After conceding defeat in his effort to win Senate confirmation of Neera Tanden as his budget director, President Biden will soon face another early test in the closely divided Senate as he tries to win passage of his economic stimulus plan.
Mr. Biden issued a statement Tuesday night in which he said that Ms. Tanden had requested that her nomination to serve as director of the Office of Management and Budget be withdrawn. Ms. Tanden had drawn criticism for her history of Twitter posts attacking lawmakers, leaving her confirmation in doubt.
“I have the utmost respect for her record of accomplishment, her experience and her counsel,” Mr. Biden said of Ms. Tanden, the president of the Center for American Progress and a longtime adviser to Hillary Clinton.
The demise of Ms. Tanden’s nomination offered a reminder of the math problem Mr. Biden must contend with for his cabinet picks and the stimulus measure: If Republican senators are united in opposition, he cannot afford any Democratic defections.
Ms. Tanden’s downfall offered a slow-motion demonstration of that vulnerability. Senator Joe Manchin III, Democrat of West Virginia, came out against her nomination last month, meaning that she would need the backing of at least one Republican senator to be confirmed. No such support ever materialized, though Senator Lisa Murkowski of Alaska had not publicly stated her position by the time Mr. Biden announced he would withdraw the nomination.
Mr. Biden has been working to avoid the same fate with his $1.9 trillion coronavirus relief plan, which the House approved last weekend without any support from Republicans. The Senate is expected to vote as soon as Wednesday to start debate on the measure.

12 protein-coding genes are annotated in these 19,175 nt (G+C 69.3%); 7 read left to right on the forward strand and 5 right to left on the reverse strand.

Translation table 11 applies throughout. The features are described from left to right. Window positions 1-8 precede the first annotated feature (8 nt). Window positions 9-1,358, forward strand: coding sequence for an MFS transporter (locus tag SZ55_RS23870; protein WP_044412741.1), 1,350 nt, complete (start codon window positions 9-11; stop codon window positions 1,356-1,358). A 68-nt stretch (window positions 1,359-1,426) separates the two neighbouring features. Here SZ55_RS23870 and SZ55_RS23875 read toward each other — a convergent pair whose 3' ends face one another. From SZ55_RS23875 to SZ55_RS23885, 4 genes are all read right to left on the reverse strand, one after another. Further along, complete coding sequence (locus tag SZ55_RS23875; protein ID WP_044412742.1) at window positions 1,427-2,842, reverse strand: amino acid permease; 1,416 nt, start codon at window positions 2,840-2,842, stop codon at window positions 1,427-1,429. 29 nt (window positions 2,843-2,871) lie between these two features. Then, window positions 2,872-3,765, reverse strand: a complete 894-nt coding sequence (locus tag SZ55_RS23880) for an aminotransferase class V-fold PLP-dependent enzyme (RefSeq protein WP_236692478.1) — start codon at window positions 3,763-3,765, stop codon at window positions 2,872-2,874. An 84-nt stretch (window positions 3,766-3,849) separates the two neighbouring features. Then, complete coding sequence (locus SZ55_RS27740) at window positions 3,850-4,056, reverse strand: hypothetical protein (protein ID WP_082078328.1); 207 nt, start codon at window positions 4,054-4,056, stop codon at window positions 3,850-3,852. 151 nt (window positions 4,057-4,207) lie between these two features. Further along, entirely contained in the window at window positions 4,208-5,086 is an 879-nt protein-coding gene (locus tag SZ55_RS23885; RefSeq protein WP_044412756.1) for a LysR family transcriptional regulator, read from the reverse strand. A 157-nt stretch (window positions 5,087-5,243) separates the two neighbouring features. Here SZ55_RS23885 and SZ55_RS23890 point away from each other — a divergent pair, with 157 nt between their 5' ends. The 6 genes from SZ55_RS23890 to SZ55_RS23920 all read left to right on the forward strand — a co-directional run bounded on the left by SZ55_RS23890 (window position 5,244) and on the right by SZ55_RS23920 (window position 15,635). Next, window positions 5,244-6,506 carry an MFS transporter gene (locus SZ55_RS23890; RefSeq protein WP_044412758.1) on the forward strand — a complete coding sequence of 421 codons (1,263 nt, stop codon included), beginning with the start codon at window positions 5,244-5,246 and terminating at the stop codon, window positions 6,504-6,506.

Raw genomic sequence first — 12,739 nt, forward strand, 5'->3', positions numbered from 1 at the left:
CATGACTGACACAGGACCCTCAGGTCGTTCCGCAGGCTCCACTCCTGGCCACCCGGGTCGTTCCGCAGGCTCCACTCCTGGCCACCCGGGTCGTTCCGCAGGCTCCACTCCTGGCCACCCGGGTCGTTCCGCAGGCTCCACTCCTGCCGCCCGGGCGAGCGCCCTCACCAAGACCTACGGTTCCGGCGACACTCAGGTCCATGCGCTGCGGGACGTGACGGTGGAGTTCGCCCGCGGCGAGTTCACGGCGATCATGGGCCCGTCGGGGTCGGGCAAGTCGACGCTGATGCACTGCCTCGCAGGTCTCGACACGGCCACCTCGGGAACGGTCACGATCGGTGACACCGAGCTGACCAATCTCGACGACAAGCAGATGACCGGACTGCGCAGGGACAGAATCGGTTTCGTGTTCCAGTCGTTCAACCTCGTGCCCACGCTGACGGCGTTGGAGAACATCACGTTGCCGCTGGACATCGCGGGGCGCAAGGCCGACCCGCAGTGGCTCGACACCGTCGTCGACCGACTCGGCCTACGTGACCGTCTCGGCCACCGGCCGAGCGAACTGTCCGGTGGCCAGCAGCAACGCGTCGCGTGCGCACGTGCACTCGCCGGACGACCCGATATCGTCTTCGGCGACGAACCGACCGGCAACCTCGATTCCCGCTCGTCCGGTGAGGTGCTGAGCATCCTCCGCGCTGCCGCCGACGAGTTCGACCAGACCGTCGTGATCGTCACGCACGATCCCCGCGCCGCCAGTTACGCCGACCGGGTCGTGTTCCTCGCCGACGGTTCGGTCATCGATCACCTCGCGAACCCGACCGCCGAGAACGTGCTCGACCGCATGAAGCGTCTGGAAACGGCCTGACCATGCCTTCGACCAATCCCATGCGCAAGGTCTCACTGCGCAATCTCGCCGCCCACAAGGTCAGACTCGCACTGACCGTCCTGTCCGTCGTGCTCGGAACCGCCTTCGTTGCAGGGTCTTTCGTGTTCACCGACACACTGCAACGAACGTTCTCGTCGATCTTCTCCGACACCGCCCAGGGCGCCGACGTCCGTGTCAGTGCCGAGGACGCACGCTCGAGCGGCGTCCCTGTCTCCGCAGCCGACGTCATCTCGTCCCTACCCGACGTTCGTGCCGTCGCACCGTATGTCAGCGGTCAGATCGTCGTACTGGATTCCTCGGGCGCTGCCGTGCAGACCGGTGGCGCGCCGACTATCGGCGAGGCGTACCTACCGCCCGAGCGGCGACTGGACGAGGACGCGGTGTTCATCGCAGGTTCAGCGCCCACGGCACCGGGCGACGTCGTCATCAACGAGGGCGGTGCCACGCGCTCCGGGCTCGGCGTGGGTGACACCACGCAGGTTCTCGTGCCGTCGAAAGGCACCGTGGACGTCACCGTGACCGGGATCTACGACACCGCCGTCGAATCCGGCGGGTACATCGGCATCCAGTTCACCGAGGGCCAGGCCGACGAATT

A group of Republican senators pitched Mr. Biden on a scaled-down relief plan last month, but there is no sign that any of them, or any other members of their conference, will end up supporting the far costlier plan that Democrats are advancing.
If no Republican support emerges, Mr. Biden must keep all 50 members of the Senate Democratic caucus on board.
He sought to rally Democratic senators on Tuesday, joining a regular Democratic conference call and urging the lawmakers to stick together to reject poison pill amendments that Republicans are expected to offer when the Senate considers the bill.
“The public really needs it. This plan is composed of the right elements. It’s popular. Republicans like it. Republican mayors and governors like it. The bill will be chock-full of things that Republicans have asked for,” Senator Tim Kaine, Democrat of Virgina, said, recounting the message from Mr. Biden. “So, you know, let’s do it.”